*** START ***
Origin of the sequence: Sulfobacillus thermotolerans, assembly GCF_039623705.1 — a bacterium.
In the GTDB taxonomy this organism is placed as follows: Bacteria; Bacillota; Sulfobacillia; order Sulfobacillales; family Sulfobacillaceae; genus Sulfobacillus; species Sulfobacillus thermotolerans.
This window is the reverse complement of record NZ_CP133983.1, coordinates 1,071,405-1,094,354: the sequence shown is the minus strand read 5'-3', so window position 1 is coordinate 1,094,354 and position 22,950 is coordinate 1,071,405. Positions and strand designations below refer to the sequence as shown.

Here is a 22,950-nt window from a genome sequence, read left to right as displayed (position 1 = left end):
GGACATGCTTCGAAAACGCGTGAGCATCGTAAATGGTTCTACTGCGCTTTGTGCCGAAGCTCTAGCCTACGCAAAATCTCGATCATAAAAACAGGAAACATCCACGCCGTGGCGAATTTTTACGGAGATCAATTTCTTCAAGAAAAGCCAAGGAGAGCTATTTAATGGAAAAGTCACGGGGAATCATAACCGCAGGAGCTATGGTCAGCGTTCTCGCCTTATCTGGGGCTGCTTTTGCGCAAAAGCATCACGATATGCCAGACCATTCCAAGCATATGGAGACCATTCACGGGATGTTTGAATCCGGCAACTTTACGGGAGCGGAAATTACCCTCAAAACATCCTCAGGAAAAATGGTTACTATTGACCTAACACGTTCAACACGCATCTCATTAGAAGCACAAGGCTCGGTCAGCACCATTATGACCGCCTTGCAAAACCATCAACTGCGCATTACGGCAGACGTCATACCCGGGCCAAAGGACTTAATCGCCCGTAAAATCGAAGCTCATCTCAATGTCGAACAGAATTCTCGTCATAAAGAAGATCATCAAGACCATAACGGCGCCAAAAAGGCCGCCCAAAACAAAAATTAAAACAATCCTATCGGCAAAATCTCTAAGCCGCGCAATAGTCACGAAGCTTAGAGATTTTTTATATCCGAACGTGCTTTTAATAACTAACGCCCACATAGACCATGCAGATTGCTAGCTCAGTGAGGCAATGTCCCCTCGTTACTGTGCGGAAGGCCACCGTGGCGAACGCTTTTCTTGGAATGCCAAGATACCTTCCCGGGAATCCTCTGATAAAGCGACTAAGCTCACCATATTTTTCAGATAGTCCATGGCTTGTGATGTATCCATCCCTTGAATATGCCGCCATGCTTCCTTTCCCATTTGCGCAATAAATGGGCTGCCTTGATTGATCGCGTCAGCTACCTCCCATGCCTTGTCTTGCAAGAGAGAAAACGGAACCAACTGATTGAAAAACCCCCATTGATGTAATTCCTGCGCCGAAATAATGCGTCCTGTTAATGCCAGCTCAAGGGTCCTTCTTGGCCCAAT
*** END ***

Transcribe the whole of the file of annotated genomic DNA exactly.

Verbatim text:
Origin of the sequence: Sulfobacillus thermotolerans, assembly GCF_039623705.1 — a bacterium.
In the GTDB taxonomy this organism is placed as follows: Bacteria; Bacillota; Sulfobacillia; order Sulfobacillales; family Sulfobacillaceae; genus Sulfobacillus; species Sulfobacillus thermotolerans.
This window is the reverse complement of record NZ_CP133983.1, coordinates 1,071,405-1,094,354: the sequence shown is the minus strand read 5'-3', so window position 1 is coordinate 1,094,354 and position 22,950 is coordinate 1,071,405. Positions and strand designations below refer to the sequence as shown.

Here is a 22,950-nt window from a genome sequence, read left to right as displayed (position 1 = left end):
GGACATGCTTCGAAAACGCGTGAGCATCGTAAATGGTTCTACTGCGCTTTGTGCCGAAGCTCTAGCCTACGCAAAATCTCGATCATAAAAACAGGAAACATCCACGCCGTGGCGAATTTTTACGGAGATCAATTTCTTCAAGAAAAGCCAAGGAGAGCTATTTAATGGAAAAGTCACGGGGAATCATAACCGCAGGAGCTATGGTCAGCGTTCTCGCCTTATCTGGGGCTGCTTTTGCGCAAAAGCATCACGATATGCCAGACCATTCCAAGCATATGGAGACCATTCACGGGATGTTTGAATCCGGCAACTTTACGGGAGCGGAAATTACCCTCAAAACATCCTCAGGAAAAATGGTTACTATTGACCTAACACGTTCAACACGCATCTCATTAGAAGCACAAGGCTCGGTCAGCACCATTATGACCGCCTTGCAAAACCATCAACTGCGCATTACGGCAGACGTCATACCCGGGCCAAAGGACTTAATCGCCCGTAAAATCGAAGCTCATCTCAATGTCGAACAGAATTCTCGTCATAAAGAAGATCATCAAGACCATAACGGCGCCAAAAAGGCCGCCCAAAACAAAAATTAAAACAATCCTATCGGCAAAATCTCTAAGCCGCGCAATAGTCACGAAGCTTAGAGATTTTTTATATCCGAACGTGCTTTTAATAACTAACGCCCACATAGACCATGCAGATTGCTAGCTCAGTGAGGCAATGTCCCCTCGTTACTGTGCGGAAGGCCACCGTGGCGAACGCTTTTCTTGGAATGCCAAGATACCTTCCCGGGAATCCTCTGATAAAGCGACTAAGCTCACCATATTTTTCAGATAGTCCATGGCTTGTGATGTATCCATCCCTTGAATATGCCGCCATGCTTCCTTTCCCATTTGCGCAATAAATGGGCTGCCTTGATTGATCGCGTCAGCTACCTCCCATGCCTTGTCTTGCAAGAGAGAAAACGGAACCAACTGATTGAAAAACCCCCATTGATGTAATTCCTGCGCCGAAATAATGCGTCCTGTTAATGCCAGCTCAAGGGTCCTTCTTGGCCCAAT